The other thing to keep in mind is that that very reasoning led to the Supreme Court challenge involving the Investment Industry Regulatory Organization of Canada. There, too, a dispute arose over what some provinces wanted control of, specifically, Quebec and Alberta. They considered the matter to be their responsibility, but the federal government was of the view that it could have some involvement, and that's what it argued before the Supreme Court.

Ultimately, the Supreme Court ruled, siding, on the one hand, with Ottawa with respect to systemic risk monitoring and, on the other hand, with the provinces regarding everything else. In this case, we are dealing with banks, which are indeed under federal jurisdiction, and consumer protection, which is under provincial jurisdiction. A dispute could therefore arise.

I think I agree with Mr. Deltell. A representative of the Quebec government or someone else will no doubt raise the issue.

That's why I wanted to know whether the Department of Justice had done at least one analysis from that standpoint before including the measure in Bill C-29. I realize that you can't tell me what the Department of Justice's opinion was.

5:50 p.m.

Director, Financial Institutions, Financial Sector Policy Branch, Department of Finance

Glenn Campbell

We can safely assume that the Department of Justice, in its service to the Department of Finance in helping to draft this legislation for the government, has exhausted all of the necessary reviews before putting this legislation before Parliament. We're here to refer to the specific provisions and the policy intent—and we can talk about that—but I think we can safely assume that vetting has been done. We can't speak to all the processes, though.

With respect to the paramountcy provision stipulating that the rules here have greater weight than those of the province in this narrow area, let's try to be clear: this is the regulation of banking, and the regulation of banking as expressed through these provisions that apply to the consumer and dealings with the public. Often, in most provinces, they have laws of general application that apply to consumer issues, and in this case there is a comprehensive, dedicated set of rules that apply holistically to banks in their dealings with their customers.

Many other areas outside the scope of what is covered in this part still apply, and there's no interference in an individual's right to seek redress and remedies over breaches of contract or other issues. That remains intact. This is about the narrow provisions that apply to this particular part of the regulation of banks and banking.

5:55 p.m.

Liberal

The Chair Liberal Wayne Easter

Go ahead, Mr. Caron.

5:55 p.m.

NDP

Guy Caron NDP Rimouski-Neigette—Témiscouata—Les Basques, QC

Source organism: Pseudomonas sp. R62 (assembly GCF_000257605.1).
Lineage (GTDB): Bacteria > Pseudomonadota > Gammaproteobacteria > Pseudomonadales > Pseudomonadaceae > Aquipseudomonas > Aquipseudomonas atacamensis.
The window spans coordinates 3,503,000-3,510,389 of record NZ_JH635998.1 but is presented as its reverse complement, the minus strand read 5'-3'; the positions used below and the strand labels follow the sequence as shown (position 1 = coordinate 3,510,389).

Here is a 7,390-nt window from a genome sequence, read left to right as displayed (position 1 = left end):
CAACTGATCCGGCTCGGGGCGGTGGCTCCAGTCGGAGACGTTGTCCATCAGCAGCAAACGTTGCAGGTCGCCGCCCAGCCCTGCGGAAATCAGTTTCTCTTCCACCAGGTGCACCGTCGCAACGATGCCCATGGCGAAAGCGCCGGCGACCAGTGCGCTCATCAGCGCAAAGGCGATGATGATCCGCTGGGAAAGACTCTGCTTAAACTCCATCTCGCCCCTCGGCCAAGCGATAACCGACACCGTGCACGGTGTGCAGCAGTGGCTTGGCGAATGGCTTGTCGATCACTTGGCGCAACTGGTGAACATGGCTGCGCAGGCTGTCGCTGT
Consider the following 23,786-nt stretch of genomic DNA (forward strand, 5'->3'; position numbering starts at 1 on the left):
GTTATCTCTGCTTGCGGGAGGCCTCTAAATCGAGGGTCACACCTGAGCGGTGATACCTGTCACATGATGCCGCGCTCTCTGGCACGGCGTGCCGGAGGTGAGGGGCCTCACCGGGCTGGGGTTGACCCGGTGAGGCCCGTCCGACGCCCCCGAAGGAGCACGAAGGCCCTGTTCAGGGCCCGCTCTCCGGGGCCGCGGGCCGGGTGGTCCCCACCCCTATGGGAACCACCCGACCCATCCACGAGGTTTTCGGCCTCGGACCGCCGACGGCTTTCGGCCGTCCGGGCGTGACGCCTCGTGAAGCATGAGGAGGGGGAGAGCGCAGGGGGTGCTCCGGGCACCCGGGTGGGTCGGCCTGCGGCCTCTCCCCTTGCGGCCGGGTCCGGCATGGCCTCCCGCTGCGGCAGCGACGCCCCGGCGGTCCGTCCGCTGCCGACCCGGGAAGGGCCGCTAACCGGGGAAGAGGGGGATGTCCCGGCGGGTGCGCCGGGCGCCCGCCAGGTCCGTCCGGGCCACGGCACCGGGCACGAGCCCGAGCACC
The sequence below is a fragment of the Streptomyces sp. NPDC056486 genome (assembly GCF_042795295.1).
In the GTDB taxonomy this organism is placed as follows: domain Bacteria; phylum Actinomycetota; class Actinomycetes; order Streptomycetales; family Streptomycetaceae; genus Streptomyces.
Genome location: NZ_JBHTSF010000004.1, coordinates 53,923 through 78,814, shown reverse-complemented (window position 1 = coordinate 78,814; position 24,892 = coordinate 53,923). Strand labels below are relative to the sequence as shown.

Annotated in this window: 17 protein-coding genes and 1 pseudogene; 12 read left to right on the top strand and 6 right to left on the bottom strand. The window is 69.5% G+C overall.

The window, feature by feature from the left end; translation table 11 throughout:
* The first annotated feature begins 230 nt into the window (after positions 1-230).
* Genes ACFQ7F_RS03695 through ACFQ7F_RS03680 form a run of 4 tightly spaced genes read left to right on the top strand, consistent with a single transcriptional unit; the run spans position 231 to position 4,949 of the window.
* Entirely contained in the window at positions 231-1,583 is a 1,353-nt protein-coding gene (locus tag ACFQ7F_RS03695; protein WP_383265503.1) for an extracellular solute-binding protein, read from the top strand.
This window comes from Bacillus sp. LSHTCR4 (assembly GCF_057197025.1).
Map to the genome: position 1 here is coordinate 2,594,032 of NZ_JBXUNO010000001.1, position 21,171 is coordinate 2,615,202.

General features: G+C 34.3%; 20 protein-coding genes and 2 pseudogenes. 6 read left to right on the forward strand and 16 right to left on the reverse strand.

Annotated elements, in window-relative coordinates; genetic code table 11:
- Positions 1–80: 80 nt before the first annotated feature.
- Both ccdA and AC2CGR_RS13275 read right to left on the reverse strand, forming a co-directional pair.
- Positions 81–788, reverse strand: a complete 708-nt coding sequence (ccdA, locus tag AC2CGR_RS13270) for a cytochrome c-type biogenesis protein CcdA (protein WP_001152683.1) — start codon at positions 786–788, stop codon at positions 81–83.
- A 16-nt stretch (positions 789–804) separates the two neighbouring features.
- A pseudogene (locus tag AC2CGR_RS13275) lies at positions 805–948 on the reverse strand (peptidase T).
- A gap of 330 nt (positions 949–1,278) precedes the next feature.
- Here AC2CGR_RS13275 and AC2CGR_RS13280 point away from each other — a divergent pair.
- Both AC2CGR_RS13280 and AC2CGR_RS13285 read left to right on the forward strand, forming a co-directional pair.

Thank you.

Mr. Campbell, I'm not sure I agree with you on this matter. I think it's something we may find out for ourselves in the future.

My second question concerns the Bank Act. We know at least one caisse populaire is now federally chartered.

Would the act also apply to future federally chartered caisses populaires or credit unions? I assume the act doesn't apply to provincially regulated caisses populaires or credit unions.

5:55 p.m.

Director, Financial Institutions, Financial Sector Policy Branch, Department of Finance

Glenn Campbell

I had answered this question earlier, but to be clear, this applies to banks and any current or future federally chartered credit unions.

5:55 p.m.

NDP

Guy Caron NDP Rimouski-Neigette—Témiscouata—Les Basques, QC

Thank you.

Therefore, in the same province, there could be federally regulated caisses populaires or credit unions governed by a certain set of consumer regulations, and others governed by another set of regulations. Couldn't this give rise to conflicts?

November 28th, 2016 / 5:55 p.m.

Director, Financial Institutions, Financial Sector Policy Branch, Department of Finance

Glenn Campbell

That's a very good question. We went through this test recently with the caisse populaire in New Brunswick, which is now UNI Coopération financière. Similar to other federal provisions, for example, deposit insurance, they've had to go to their customers, their members, and stipulate that the regime is changing and that the rules under which they are operating are changing for deposit insurance, including consumer protection.

The FCAC, the federal regulator, has worked with that entity to ensure they had all the documentation necessary to inform those members and those customers and clients about the differences that may exist between the federal regime and the provincial regime in New Brunswick. So the onus is on that entity to make sure it clearly explains to its members where there may be changes or differences in the rules that may apply to them.

5:55 p.m.

NDP

Guy Caron NDP Rimouski-Neigette—Témiscouata—Les Basques, QC

Thank you.

5:55 p.m.

Liberal

The Chair Liberal Wayne Easter

Mr. Ouellette.

5:55 p.m.

Liberal

Robert-Falcon Ouellette Liberal Winnipeg Centre, MB

Thank you, Mr. Chair.

My question is more general. I want to properly understand the subject. For example, if a consumer files a complaint against a bank in Quebec, then compares the federal regulations to the provincial regulations and finds that the provincial regulations are more beneficial to him, would the rules apply?